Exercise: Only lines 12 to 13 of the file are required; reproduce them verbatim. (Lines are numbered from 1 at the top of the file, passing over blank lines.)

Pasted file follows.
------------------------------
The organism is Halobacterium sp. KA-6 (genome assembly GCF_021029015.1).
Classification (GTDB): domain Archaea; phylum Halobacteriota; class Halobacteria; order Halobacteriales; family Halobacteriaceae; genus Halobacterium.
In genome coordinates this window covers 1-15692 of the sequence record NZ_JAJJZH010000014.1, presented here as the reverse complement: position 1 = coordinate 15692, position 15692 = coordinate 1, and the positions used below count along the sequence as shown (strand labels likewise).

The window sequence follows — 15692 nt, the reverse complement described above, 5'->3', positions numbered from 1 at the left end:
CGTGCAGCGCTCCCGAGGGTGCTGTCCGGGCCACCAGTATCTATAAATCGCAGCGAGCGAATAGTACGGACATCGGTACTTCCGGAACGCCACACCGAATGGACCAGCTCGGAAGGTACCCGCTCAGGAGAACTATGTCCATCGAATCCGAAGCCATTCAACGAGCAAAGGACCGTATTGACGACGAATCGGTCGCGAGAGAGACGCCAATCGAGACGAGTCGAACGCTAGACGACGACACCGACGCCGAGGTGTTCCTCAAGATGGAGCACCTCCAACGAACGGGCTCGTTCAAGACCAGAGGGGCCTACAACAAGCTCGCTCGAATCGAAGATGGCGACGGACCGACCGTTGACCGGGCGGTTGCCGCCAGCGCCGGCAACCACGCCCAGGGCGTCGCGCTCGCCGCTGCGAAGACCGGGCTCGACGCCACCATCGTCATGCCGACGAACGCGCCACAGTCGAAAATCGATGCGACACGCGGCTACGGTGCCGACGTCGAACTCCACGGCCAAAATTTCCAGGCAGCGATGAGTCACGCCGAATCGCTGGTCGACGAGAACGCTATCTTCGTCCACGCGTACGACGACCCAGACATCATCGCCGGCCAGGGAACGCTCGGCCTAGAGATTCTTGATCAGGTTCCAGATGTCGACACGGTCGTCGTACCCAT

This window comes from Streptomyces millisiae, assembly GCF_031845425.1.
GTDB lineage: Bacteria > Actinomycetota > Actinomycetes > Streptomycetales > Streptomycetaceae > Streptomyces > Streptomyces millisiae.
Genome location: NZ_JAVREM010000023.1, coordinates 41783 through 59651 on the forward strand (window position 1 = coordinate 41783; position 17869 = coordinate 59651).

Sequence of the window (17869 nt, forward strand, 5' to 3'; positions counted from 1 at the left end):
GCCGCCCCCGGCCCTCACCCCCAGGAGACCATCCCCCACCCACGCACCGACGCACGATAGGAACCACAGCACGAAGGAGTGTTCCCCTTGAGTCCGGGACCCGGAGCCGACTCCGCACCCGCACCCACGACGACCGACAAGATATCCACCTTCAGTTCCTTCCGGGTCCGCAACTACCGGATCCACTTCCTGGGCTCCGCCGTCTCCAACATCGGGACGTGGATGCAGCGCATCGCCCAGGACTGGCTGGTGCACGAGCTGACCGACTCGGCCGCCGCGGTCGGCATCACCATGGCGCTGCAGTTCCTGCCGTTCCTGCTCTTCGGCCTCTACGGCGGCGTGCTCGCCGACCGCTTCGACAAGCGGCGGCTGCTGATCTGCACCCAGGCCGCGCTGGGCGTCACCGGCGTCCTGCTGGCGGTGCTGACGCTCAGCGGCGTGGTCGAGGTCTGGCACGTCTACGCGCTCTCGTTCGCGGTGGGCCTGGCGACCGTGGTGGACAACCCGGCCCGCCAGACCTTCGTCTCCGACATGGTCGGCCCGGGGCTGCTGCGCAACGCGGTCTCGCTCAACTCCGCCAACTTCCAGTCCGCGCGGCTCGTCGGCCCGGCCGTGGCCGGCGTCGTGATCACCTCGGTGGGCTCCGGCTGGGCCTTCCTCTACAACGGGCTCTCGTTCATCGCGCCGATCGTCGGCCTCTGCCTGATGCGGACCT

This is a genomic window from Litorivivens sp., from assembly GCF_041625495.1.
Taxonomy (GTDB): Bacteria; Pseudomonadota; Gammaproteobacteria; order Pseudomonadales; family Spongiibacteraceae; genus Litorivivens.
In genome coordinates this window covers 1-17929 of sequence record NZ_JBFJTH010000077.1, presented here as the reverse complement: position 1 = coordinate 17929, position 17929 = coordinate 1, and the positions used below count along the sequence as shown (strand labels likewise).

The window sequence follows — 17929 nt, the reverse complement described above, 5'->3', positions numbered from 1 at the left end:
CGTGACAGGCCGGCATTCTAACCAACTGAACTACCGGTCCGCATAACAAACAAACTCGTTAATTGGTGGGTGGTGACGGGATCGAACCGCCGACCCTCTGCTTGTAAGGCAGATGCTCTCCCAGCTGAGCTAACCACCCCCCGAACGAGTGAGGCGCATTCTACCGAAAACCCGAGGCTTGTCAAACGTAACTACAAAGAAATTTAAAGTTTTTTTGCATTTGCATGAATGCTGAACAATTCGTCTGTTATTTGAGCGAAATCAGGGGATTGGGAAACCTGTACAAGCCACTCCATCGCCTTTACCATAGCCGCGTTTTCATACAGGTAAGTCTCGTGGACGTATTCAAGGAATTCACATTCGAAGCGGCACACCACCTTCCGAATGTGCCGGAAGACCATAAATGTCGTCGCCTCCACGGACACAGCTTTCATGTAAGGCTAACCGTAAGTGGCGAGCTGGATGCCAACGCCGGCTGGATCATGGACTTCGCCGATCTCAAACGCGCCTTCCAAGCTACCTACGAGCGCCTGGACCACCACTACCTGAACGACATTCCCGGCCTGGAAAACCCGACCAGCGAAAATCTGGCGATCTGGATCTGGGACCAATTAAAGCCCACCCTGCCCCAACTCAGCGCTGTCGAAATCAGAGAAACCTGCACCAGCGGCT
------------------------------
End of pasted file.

Taxonomy (GTDB): Bacteria; Pseudomonadota; Gammaproteobacteria; order Pseudomonadales; family Spongiibacteraceae; genus Litorivivens.
In genome coordinates this window covers 1-17929 of sequence record NZ_JBFJTH010000077.1, presented here as the reverse complement: position 1 = coordinate 17929, position 17929 = coordinate 1, and the positions used below count along the sequence as shown (strand labels likewise).